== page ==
Breaking Down Colorado’s Vehicular Homicide Law

Posted By: Jacob Martinez

Category: Criminal Defense | Murder | Vehicular Homicide

Breaking Down Colorado's Vehicular Homicide Law

In Colorado, a charge of vehicular homicide comes with serious penalties. In this post we’ll break down the law on vehicular homicide and how it applies to individual cases. We’ll also describe the penalties and let you know what legal help is available.

First, let’s look at a couple of actual recent cases.

Two Recent Vehicular Homicide Cases

On Jan. 27, a three-vehicle crash killed two and injured three on Interstate 25 near Denver. A 2006 black Jeep utility vehicle was driving the wrong way in the HOV lane and crashed with a 2003 Honda CRV. Then the Honda crashed into a 2002 Chevy Impala. A 47-year-old man and a 17-year-old boy were killed in the crash.

Kimberly Rodriguez Roldan, 24, of Denver, was identified as the Jeep driver. She may face potential charges of vehicular homicide for the two deaths.

In another case, a 13-year-old girl was killed and three others were injured in a single vehicle crash in Colorado Springs on Jan. 13. A 17-year-old boy was driving a Mercedes SUV that held three teenage passengers. The driver lost control of the vehicle and it rolled, ejecting the 13-year-old girl, who died. The 17-year-old driver is now facing one count of vehicular homicide as well as other charges which include reckless driving.

How Colorado Defines Vehicular Homicide

 

How Colorado Defines Vehicular Homicide

In Colorado, an individual can be charged with vehicular homicide if he or she kills someone with a vehicle as a direct result of drunk driving, distracted driving, or reckless driving.

If an individual causes vehicular homicide due to driving under the influence of drugs or alcohol, a Class 3 felony charge applies. Blood results will be required to prove that the individual was under the influence of drugs or alcohol at the time of the accident. If the police have probable cause that the individual was under the influence of drugs or alcohol at the scene, they can draw a blood sample without consent – even if they need to use physical restraint.

If the vehicular homicide was due to distracted or reckless driving, a Class 4 felony charge will apply. Distracted or reckless driving is considered negligent behavior, which means that an individual knows driving laws but disregards them, causing substantial and unreasonable risk to others.

Penalties for Vehicular Homicide in Colorado

If an individual is convicted of vehicular homicide due to DWI or DUI, the sentence will be four to 12 years in prison and a fine between $3,000 and $750,000. Sentencing can extend to up to 24 years in prison if the judge determines that unusual aggravating factors existed in the case.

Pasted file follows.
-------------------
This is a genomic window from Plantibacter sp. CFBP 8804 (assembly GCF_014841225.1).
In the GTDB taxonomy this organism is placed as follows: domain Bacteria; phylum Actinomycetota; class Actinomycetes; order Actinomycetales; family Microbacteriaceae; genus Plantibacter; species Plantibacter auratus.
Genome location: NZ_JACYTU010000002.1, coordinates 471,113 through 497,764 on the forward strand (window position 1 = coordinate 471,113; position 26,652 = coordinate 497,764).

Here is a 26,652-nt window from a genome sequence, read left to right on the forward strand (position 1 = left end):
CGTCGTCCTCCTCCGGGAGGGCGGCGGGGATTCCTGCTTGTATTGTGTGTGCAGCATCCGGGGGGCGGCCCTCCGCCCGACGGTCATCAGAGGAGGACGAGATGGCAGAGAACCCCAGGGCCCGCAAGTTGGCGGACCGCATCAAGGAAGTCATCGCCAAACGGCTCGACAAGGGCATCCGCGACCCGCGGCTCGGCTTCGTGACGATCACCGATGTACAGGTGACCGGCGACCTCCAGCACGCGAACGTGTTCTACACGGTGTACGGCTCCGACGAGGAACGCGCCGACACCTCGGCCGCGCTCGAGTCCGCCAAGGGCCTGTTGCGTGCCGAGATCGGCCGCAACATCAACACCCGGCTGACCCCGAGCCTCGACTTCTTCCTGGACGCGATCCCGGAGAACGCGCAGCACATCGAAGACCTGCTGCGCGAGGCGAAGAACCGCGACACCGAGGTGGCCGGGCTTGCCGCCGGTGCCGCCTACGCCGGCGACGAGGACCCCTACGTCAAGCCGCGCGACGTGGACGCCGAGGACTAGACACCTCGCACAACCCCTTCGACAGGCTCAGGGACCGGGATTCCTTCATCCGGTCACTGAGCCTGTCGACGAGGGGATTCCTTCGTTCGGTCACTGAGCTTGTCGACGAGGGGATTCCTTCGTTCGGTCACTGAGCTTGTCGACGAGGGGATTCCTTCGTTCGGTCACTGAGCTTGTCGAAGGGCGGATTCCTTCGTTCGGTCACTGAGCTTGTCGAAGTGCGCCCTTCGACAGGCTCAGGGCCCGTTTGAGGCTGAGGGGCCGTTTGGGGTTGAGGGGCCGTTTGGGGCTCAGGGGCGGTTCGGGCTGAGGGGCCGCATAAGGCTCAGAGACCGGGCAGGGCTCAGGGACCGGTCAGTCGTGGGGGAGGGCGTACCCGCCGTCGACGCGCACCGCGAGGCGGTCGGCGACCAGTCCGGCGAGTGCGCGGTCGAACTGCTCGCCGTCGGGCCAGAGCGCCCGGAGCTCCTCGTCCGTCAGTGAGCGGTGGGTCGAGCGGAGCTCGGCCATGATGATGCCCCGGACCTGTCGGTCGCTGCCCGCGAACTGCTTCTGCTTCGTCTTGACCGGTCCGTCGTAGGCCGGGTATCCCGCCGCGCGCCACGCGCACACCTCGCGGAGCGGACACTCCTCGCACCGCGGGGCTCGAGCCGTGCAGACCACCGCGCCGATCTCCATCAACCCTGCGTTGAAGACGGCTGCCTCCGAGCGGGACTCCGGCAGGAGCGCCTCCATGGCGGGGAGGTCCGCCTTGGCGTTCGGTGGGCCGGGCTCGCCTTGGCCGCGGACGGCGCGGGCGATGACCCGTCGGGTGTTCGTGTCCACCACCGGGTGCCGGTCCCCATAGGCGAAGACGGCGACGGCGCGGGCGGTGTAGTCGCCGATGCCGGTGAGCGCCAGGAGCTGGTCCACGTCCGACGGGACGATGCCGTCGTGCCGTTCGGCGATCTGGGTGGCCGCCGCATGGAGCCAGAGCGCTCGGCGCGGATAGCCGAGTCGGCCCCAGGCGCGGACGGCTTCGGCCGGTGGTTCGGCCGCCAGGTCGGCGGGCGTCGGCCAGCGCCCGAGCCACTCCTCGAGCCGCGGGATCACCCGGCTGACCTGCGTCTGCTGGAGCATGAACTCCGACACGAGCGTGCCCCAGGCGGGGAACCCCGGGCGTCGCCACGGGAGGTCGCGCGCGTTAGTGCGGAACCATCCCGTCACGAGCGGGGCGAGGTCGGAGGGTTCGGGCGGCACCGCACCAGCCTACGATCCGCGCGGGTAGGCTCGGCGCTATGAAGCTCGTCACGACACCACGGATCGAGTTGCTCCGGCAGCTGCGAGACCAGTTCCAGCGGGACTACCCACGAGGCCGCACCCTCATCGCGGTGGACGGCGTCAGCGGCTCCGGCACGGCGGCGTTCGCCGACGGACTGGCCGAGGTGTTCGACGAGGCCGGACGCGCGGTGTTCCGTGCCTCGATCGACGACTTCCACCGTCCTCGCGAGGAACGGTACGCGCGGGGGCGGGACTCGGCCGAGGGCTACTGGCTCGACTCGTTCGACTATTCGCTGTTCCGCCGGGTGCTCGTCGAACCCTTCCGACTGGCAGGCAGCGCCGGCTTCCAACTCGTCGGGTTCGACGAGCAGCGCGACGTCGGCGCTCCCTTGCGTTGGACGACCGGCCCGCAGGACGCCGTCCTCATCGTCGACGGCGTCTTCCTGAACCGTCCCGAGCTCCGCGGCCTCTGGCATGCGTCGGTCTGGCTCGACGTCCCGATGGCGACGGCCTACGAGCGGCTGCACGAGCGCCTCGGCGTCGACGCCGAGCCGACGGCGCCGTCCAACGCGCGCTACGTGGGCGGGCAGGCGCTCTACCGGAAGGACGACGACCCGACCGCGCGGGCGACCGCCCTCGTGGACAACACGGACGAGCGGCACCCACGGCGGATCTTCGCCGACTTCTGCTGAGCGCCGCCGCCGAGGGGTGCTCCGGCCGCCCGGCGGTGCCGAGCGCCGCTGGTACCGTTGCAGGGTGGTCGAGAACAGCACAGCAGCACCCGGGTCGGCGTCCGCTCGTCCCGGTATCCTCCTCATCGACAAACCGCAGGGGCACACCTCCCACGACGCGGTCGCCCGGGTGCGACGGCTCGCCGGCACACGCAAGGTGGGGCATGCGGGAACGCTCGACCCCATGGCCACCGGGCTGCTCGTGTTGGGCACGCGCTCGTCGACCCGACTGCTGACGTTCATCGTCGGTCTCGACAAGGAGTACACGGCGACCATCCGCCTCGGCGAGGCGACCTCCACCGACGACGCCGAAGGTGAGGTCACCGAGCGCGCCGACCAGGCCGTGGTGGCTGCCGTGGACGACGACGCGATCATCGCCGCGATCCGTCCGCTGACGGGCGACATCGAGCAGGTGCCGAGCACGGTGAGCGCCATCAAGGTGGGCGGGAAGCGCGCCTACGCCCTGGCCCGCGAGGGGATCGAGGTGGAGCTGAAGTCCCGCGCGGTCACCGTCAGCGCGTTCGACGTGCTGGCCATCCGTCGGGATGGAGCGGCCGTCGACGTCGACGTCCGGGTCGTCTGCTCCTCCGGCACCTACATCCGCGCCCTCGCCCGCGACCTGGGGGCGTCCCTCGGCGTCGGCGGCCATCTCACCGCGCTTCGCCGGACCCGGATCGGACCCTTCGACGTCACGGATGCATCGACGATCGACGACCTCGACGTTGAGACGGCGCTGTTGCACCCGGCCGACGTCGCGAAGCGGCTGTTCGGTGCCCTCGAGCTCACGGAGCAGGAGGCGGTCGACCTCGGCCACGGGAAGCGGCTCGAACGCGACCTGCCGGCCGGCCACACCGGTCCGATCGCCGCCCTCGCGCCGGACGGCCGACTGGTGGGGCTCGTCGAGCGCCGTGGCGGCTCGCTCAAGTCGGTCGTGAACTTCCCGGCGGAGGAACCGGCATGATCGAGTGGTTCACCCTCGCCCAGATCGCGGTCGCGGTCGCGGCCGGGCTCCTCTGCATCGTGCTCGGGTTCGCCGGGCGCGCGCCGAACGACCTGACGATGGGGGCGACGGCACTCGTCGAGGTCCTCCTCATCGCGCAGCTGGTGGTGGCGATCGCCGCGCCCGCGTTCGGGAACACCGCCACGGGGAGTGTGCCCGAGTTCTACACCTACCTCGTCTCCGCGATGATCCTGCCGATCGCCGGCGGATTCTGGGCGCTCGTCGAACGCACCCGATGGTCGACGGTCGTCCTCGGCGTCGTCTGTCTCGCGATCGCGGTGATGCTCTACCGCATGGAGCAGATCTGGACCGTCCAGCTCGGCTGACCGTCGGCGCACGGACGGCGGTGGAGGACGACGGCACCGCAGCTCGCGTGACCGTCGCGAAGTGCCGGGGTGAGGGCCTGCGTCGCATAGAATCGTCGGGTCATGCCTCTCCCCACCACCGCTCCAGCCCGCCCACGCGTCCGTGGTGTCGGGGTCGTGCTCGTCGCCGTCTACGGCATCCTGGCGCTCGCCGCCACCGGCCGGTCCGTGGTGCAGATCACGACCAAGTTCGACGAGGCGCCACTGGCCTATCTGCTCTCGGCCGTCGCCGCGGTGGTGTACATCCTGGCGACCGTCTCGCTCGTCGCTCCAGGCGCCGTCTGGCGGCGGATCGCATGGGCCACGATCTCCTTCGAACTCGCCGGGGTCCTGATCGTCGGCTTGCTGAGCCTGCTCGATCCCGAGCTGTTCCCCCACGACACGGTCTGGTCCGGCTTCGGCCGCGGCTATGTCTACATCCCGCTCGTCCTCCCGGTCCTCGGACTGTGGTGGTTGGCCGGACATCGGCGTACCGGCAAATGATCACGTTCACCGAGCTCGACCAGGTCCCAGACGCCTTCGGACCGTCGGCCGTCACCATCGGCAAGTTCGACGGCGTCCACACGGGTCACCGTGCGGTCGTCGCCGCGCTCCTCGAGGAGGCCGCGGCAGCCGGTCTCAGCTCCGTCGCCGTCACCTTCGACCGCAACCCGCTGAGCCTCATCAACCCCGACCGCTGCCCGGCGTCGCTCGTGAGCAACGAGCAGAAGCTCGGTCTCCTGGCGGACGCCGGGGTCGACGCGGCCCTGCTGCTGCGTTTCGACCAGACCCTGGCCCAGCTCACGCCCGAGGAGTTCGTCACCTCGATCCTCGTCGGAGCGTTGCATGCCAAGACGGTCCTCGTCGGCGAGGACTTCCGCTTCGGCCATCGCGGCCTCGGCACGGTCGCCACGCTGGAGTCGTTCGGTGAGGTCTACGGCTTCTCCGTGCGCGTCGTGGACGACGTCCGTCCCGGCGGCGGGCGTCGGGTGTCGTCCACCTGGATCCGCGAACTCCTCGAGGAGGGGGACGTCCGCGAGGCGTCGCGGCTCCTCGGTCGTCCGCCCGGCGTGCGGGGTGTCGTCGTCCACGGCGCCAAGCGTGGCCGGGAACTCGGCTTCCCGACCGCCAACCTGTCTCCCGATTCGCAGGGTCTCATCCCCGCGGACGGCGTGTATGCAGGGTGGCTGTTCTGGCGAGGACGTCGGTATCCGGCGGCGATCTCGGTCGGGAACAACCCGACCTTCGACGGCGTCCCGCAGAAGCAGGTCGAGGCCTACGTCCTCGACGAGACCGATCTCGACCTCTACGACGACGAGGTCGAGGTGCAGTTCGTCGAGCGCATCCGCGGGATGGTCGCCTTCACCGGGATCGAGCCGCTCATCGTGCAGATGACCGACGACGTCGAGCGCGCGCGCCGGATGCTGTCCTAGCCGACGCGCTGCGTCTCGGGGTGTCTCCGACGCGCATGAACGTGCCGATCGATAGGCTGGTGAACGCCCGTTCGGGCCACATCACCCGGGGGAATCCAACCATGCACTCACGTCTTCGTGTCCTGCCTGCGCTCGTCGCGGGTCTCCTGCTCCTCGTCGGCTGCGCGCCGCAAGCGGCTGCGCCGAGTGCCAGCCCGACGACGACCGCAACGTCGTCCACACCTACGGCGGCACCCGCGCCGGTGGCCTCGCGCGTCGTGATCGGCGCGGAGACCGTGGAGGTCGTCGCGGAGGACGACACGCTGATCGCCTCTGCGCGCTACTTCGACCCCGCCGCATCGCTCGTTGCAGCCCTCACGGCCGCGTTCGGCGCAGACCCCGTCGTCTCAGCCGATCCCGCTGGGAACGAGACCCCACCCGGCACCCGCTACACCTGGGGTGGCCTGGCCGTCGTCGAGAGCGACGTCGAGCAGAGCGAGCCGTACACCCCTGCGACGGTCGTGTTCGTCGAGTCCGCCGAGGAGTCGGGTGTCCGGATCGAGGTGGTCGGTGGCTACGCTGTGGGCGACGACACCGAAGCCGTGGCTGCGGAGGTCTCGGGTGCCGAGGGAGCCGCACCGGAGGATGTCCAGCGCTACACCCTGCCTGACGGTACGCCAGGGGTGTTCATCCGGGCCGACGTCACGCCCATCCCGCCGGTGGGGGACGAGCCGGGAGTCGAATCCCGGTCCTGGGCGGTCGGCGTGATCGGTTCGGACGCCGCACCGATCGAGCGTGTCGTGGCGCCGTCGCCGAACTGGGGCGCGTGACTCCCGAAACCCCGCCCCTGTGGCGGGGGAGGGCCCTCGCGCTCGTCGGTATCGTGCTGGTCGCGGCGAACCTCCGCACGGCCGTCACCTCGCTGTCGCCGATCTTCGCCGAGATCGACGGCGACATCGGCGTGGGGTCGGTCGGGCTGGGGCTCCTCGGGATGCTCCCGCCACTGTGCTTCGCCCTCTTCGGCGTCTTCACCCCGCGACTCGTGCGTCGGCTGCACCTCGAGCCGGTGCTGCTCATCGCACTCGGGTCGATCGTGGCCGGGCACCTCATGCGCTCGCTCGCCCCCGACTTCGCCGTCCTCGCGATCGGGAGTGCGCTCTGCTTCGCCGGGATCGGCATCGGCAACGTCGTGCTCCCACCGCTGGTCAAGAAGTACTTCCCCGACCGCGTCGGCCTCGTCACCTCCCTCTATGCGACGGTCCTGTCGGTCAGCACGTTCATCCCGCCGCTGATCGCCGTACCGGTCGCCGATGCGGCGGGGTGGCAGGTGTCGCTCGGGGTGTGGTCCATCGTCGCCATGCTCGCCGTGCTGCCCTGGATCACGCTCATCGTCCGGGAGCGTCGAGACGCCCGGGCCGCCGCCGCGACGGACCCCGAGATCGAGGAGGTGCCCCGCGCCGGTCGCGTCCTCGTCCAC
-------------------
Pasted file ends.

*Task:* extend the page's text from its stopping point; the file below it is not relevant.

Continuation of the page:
A conviction for vehicular homicide due to distracted or reckless driving will result in 2-6 years in prison and a fine between $2,000 and $500,000. The prison sentence can be extended to 12 years if the case has unusual aggravating factors.

In both cases, the individual will also lose his or her driver’s license for at least one year.

If you are convicted for traffic offenses or other charges stemming from the accident, you will receive sentencing for those convictions at the same time as for your vehicular homicide charges.

 

Since these penalties are so serious, you need to enlist the help of a skilled felony crimes attorney who will protect your rights and work hard to get your sentence reduced.

How an Experienced Colorado Vehicular Homicide Lawyer Can Help

If you or someone you know is facing charges of vehicular homicide, don’t wait to call an experienced vehicular homicide lawyer for help. You need to contact a skilled attorney immediately after the incident because most of the evidence is collected from the scene, and your rights may be in jeopardy if no one advocates for you.

Along with murder cases, vehicular homicide cases are prosecuted to the furthest extent of the law. You need a skilled attorney to help you navigate what is often an emotionally charged and traumatic experience.

Under Colorado law, vehicular homicide is a victim’s rights crime. The prosecutor must convey potential plea bargains or sentencing with the victim’s family members before brokering a deal with you and your attorney. Since victim families often seek full punishment, you need a tough legal advocate to fight for your rights.

You also need a compassionate advocate who understands the guilt and pressure you may be facing after the death of a person who may have been close to you. You need a professional who will use every available defense and help you find the best possible outcome. Call today for a free, no-obligation case review.

 

About the Author: 

Denver-based criminal defense and DUI attorney Jacob E. Martinez is a knowledgeable and experienced litigator with a record of success providing innovative solutions to clients facing criminal charges of any severity. Mr. Martinez has been designated a Top 100 Trial Lawyer by the National Trial Lawyers and has been awarded both the Avvo Client’s Choice Award and Avvo Top Attorney designation, evidencing his reputation for his exemplary criminal and DUI defense work and high moral standards.